NASA releases stunning 4K video of Earthly auroras from the ISS

20 Apr 2016

Aurora Borealis image via NASA TV

The International Space Station (ISS) has become a film set for the stars, quite literally, with its latest video documenting the wonder that is the Aurora Borealis, in 4K quality, as the craft orbits the Earth.

The camera aboard the ISS is part of NASA Television’s latest offering, NASA TV UHD, which aims to let ultra-high definition videos boldly go where no such video has gone before.

This latest video from the current crew aboard the station focuses on the atmospheric phenomenon known as the Aurora Borealis, otherwise known as the Northern Lights.

The beautiful dancing lights that fill the night sky in the northern hemisphere, sometimes even as far south as Ireland, are the result of our planet’s regular bombardment by solar winds that contain charged particles.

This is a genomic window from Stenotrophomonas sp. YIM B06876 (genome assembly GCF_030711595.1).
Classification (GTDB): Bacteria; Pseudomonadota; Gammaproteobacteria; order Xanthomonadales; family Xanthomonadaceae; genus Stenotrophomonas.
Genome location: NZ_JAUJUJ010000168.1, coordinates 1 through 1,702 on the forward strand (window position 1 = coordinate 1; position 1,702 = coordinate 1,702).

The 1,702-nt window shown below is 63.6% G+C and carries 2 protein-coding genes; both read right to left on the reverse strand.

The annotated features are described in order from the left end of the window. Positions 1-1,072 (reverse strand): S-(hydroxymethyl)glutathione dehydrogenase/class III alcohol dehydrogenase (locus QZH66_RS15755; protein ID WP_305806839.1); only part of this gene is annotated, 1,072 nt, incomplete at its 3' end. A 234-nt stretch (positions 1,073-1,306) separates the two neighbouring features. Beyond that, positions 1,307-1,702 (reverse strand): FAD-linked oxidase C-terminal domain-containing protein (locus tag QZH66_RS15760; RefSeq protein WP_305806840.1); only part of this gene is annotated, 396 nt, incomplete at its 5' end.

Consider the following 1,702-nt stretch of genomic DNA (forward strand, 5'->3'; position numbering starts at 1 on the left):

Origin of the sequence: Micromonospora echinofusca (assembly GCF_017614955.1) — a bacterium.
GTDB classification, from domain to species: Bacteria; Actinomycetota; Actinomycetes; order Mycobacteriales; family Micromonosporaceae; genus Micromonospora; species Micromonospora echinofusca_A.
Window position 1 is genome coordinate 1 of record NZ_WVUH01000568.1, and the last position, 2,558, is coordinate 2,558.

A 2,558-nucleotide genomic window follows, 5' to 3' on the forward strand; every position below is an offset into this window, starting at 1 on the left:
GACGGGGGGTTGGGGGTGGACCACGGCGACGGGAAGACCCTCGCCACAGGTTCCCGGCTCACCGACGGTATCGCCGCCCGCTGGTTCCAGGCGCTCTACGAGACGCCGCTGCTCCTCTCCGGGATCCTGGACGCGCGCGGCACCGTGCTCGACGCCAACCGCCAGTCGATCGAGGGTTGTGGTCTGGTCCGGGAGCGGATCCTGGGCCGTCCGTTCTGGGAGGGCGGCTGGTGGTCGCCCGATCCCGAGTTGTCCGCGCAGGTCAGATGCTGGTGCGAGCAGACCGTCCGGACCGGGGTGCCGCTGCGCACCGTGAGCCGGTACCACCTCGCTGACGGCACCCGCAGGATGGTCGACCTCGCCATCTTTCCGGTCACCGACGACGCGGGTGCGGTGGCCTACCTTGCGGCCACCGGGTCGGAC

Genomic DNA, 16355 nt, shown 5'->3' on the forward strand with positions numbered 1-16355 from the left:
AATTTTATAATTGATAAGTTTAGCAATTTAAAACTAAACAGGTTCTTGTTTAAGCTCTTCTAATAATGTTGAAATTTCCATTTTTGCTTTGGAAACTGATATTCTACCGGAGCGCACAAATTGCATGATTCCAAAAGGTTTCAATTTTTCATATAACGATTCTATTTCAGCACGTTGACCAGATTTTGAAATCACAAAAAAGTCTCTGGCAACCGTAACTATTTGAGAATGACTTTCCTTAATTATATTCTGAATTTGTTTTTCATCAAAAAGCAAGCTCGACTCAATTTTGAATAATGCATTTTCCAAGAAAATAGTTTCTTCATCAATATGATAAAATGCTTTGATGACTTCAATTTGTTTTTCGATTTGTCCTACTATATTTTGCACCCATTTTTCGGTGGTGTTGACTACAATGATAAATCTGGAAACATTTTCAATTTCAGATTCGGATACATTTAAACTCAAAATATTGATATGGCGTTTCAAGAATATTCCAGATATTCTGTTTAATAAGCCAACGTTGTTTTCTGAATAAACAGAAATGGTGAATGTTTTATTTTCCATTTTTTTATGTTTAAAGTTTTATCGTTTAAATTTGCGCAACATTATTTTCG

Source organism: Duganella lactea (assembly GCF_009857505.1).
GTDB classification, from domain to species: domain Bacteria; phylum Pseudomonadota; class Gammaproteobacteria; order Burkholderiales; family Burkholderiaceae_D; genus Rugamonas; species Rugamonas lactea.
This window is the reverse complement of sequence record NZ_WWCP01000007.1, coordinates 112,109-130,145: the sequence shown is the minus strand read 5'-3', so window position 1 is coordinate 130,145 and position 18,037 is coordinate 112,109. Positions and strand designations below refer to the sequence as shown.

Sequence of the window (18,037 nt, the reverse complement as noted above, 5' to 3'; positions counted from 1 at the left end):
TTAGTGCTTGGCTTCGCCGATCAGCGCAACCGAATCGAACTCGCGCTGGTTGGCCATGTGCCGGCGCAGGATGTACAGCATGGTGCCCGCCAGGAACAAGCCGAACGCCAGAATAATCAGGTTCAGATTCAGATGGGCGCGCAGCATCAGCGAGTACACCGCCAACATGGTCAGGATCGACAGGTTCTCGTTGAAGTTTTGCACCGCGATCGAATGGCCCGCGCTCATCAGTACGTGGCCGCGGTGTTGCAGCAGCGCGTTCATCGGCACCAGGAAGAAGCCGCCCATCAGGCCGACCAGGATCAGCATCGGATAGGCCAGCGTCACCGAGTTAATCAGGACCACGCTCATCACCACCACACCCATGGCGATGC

Includes the Australis Borealis, too

When this reacts with the gases that make up our atmosphere, such as oxygen, it gives off the familiar green hue that is most commonly seen, but can also create vibrant reds when interacting with oxygen at higher altitudes more than 300km above the Earth.

For this five-minute video, NASA said that it compiled the stunning footage from time-lapse shots captured by the 4K camera, including not only the Aurora Borealis, but the lesser-known Aurora Australis, which is found at the southern polar region.

There’s not much else to say, other than press play and turn on widescreen for some incredible views.

Colm Gorey was a senior journalist with Silicon Republic